The Pac-12 Network announcements keep on flowing as we approach the one-month period before its debut. Bob Condotta be researching.
Stevenson said the conference "made a conscious decision'' to give regular partners ESPN and Fox "the value they are paying for'' in its selection of games, but that "we felt there was a way we could do that and still provide the Pac-12 Networks with the kind of programming that would be of interest to consumers and fans.'' (He also said basketball programming will include eight of the 11 games in the men's tournament on the Pac-12 Network, including one semi-final game).
More useful property to hold. Considering that the conference tournament will be a featured event for most of the West Coast basketball nuts, there should be great demand (outside this last putrid season) for the Pac-12 basketball tournament to be available on whatever service you have.
With the Pac-12 Network will take eight of the 11 games, ESPN should take the other three games--the quarterfinal matchup, the semifinal matchup, and the final. Imagine that ESPN will do their best to make sure they can secure UCLA (or Arizona if UCLA is unavailable) for any of those matchups as much as they can.
The rotation then moves to FOX in 2014, where Fox (or F/X) will broadcast a quarterfinal, semfinal and final.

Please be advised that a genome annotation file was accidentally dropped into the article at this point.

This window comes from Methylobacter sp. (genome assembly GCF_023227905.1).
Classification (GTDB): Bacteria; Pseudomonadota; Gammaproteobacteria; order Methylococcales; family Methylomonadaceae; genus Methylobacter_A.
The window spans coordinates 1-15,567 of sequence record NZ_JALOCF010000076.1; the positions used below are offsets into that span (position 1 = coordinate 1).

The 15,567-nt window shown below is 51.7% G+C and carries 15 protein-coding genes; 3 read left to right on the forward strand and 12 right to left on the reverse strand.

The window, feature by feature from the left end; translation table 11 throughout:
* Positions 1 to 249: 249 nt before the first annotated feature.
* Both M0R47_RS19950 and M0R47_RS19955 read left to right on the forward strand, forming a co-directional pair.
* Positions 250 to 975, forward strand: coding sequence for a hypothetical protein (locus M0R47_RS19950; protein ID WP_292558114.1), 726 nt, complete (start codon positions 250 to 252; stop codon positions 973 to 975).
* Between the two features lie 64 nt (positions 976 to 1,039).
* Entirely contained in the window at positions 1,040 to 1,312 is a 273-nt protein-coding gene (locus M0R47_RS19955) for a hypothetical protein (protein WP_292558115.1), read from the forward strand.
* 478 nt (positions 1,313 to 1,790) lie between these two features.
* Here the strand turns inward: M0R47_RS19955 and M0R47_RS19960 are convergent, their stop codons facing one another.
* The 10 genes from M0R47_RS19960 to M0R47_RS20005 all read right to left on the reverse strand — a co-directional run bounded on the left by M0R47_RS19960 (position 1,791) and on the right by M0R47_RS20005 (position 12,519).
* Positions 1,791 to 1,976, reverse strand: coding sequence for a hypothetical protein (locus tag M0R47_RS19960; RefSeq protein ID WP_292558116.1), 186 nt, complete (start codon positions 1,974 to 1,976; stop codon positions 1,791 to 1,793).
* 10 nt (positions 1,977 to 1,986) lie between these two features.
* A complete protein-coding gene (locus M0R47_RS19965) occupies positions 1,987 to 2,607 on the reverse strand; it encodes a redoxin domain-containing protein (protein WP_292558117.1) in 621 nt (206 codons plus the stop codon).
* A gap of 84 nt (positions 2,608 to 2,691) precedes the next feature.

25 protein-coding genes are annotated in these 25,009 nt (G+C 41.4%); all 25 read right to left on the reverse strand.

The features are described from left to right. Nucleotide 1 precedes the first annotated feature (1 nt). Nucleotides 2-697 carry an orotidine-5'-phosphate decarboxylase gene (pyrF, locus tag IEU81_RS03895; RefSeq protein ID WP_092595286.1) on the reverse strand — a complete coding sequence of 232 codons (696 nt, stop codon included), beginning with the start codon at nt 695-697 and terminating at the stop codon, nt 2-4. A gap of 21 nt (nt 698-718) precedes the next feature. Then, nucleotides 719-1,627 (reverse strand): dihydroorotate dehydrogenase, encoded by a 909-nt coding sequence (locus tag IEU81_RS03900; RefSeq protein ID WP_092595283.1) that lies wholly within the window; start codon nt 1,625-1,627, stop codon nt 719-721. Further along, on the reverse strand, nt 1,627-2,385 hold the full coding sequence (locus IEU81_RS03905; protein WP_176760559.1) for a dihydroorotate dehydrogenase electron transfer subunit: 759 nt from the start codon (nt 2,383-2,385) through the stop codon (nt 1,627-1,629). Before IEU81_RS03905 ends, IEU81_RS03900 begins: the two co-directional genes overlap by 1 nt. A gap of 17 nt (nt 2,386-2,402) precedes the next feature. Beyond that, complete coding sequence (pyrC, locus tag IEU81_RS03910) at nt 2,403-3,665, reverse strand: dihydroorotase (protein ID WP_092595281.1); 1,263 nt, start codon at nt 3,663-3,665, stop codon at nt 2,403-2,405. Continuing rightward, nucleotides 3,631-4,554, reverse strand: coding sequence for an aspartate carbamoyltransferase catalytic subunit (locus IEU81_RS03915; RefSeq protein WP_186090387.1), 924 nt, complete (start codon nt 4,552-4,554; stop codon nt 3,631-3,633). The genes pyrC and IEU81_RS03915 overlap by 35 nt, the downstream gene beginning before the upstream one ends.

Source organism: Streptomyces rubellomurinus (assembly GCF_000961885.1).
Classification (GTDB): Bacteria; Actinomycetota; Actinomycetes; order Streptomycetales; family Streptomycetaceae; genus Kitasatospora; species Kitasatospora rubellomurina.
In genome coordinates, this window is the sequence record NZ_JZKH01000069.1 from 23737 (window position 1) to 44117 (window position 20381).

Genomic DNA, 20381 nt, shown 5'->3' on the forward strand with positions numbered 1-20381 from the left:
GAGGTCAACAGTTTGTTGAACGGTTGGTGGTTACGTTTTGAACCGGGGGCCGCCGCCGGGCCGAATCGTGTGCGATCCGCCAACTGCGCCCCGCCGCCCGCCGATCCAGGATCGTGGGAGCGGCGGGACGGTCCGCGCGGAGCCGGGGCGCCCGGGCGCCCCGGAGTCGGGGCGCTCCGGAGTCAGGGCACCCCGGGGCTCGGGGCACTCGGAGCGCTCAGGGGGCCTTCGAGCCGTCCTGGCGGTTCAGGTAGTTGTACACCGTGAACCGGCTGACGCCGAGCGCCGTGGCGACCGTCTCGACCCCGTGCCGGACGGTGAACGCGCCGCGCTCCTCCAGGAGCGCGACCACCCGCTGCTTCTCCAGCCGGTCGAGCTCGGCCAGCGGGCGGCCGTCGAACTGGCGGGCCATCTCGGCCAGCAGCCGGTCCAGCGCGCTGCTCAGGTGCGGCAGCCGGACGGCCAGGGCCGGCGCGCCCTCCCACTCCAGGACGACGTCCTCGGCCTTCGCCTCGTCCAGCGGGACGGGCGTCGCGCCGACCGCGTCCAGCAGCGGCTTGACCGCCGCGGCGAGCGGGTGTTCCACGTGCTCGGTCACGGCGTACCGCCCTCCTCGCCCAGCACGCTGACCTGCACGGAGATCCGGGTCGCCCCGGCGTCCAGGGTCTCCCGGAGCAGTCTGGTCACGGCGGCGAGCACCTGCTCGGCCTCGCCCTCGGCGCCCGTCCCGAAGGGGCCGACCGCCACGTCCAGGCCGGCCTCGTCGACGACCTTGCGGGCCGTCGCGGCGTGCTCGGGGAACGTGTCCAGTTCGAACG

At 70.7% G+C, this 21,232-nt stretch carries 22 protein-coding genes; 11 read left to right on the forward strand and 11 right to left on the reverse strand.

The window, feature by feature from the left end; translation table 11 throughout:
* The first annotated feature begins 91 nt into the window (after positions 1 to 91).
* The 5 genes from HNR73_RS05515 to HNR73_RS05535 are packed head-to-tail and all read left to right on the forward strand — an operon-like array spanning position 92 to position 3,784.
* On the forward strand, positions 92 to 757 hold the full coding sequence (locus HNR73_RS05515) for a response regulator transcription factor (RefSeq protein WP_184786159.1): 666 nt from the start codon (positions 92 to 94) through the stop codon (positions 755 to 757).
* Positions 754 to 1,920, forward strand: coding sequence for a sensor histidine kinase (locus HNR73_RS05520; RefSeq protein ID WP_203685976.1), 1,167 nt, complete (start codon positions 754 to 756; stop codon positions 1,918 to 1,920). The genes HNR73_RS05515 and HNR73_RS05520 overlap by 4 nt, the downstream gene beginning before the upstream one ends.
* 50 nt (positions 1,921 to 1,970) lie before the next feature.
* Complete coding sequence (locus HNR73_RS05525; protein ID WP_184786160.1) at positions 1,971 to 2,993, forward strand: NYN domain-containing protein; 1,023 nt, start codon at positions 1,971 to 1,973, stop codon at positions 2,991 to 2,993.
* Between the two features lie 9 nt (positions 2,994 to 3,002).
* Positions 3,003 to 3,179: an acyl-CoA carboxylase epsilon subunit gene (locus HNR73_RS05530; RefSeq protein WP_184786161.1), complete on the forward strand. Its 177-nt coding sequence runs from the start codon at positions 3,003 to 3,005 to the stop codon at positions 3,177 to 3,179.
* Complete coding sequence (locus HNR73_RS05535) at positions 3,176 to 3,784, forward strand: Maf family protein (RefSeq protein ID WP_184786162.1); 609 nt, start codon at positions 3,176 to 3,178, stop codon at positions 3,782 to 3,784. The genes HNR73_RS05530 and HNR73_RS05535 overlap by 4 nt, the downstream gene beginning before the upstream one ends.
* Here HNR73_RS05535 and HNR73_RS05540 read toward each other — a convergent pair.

Stevenson also remarked that there won't be any post-game replays of contests available online.
Stevenson said again that only fans who have a subscription to a distributor carrying the Networks will be able to access live games on-line (games on ESPN and Fox would be subject to the on-line guidelines of those networks).
Stevenson said games will "not be aired (on-line) on any systems that we don't have a system-wide agreement with.'' It'll work similar to that of ESPN, where you'd have to put in your authentication number to get on-line access.
He said there will be replays of games shown on the Pac-12 Networks and others throughout the week on the Pac-12 Networks and there will be Video on Demand highlights of games on-line (though not complete replays on-line).
This is kind of dismaying, but given the limited infrastructure the Pac-12 Network appears to be working with, it's completely understandable that the Pac-12 Network doesn't go all-out on the ESPN3 model yet. The cable providers are probably producing plenty of replays through the week--allowing full-games to be shown online would hand too much power away to the Internet providers and limit the impetus for forcing other cable/satellite companies to show the national network.
Hopefully there will exist some possibility in the offseason for some of these games to be distributed online after the season is over.